'There is something about a person being naked in front of me that invokes consideration. You could even call it chivalry on my part: in the case of my children, a father's consideration as well as a painter's. They make it all right to paint them. I don't feel I'm under pressure from them' (Lucian Freud cited in W. Feaver, Lucian Freud, exh. cat., Tate Gallery, London 2000, p. 35).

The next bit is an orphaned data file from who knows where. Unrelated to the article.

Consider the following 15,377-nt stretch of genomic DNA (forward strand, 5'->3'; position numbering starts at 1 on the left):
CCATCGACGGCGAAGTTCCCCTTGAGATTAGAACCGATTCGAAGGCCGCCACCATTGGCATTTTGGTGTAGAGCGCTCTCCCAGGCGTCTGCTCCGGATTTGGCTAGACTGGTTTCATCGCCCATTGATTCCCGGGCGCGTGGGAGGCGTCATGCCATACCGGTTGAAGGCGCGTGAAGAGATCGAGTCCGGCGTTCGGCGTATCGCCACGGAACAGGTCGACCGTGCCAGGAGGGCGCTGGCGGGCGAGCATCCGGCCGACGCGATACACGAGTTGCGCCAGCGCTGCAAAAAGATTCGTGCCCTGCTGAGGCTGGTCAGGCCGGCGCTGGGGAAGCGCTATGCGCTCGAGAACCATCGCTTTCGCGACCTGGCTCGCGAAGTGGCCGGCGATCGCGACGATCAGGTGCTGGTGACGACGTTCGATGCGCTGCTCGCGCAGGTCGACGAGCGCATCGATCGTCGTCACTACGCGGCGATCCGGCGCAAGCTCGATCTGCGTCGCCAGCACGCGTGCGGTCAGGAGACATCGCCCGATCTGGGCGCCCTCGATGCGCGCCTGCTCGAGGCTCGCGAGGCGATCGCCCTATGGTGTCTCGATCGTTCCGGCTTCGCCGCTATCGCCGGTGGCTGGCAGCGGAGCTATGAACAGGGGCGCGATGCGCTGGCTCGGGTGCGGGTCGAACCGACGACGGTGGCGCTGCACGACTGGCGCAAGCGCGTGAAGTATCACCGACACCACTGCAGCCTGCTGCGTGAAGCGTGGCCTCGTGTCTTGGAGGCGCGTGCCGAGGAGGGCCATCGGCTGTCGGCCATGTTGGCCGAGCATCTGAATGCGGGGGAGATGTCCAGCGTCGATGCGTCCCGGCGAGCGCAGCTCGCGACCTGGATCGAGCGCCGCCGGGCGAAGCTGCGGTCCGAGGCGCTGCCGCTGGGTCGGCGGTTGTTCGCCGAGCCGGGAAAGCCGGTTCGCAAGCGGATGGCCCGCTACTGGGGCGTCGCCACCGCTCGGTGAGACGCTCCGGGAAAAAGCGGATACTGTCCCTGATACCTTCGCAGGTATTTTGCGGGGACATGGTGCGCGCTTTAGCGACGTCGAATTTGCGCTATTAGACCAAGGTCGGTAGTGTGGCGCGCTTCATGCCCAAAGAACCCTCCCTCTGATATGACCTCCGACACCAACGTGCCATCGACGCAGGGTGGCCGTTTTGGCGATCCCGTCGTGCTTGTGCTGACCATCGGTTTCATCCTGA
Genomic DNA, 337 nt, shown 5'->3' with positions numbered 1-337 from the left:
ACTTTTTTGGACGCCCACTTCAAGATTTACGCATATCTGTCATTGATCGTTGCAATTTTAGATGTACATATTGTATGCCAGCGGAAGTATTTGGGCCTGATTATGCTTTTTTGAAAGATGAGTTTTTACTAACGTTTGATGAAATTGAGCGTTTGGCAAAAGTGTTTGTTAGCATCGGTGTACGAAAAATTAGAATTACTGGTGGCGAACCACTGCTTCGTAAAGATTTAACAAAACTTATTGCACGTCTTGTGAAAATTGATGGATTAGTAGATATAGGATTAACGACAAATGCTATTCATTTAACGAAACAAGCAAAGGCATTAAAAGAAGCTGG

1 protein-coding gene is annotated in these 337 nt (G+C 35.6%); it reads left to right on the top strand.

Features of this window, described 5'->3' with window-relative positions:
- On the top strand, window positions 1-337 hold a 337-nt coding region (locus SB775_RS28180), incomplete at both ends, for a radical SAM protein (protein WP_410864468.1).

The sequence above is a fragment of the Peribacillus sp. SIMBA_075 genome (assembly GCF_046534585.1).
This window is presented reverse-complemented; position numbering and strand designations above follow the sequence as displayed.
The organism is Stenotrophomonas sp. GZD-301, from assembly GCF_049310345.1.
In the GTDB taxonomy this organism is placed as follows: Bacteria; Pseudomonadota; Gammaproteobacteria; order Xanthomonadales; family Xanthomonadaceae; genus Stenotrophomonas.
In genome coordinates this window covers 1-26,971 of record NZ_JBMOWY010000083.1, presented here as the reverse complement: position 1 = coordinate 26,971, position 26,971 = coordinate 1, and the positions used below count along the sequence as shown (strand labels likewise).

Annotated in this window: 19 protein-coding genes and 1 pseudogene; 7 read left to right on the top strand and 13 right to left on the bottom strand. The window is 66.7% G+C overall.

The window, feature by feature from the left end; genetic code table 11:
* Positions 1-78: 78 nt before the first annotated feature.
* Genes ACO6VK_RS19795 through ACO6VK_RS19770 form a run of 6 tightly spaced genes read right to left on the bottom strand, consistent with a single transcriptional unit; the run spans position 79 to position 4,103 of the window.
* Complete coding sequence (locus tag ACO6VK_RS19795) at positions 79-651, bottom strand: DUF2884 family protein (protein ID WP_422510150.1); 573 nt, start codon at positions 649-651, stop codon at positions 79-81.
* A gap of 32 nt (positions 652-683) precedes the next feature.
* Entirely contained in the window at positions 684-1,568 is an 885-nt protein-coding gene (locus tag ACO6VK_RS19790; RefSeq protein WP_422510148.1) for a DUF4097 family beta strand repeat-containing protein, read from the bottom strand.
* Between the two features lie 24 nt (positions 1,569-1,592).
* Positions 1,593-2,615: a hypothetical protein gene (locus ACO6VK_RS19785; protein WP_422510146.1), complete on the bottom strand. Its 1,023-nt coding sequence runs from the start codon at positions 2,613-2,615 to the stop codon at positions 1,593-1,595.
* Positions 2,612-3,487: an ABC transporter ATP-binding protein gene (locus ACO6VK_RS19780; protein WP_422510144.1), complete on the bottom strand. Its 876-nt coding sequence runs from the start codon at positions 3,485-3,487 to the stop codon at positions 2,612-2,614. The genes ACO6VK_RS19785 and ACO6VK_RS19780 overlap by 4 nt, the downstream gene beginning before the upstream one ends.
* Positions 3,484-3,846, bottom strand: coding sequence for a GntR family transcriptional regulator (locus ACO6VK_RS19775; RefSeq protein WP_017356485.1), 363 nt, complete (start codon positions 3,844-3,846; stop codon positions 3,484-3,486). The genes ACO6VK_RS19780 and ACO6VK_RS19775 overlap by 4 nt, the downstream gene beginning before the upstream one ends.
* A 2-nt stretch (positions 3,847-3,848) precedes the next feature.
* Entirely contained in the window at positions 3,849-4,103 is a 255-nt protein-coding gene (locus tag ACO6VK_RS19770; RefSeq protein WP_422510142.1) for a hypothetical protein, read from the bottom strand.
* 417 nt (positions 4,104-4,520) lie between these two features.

Painted between 1982 and 1983, this naked portrait of the artist's daughter Bella is one of several portraits that Freud painted of his grown-up daughters in the 1980s. These paintings, made after what was often several years of paternal absence on the artist's part, were a way for Freud and his now adult children to get to know one another. A collaborative product between father and daughter they are pictorial articulations of a personal as well as familial dialogue. 'If you are not there when they are in the nest' Freud has said, 'you can be more there later.' The naming of the sitters in these works, something which Freud rarely does, was also a way of formally and publicly acknowledging his children through his art. As a result many of these paintings are endowed with a special care and intensity that is reflective of the familial intimacy between artist and sitter as well as the paternal and painterly curiosity of the artist.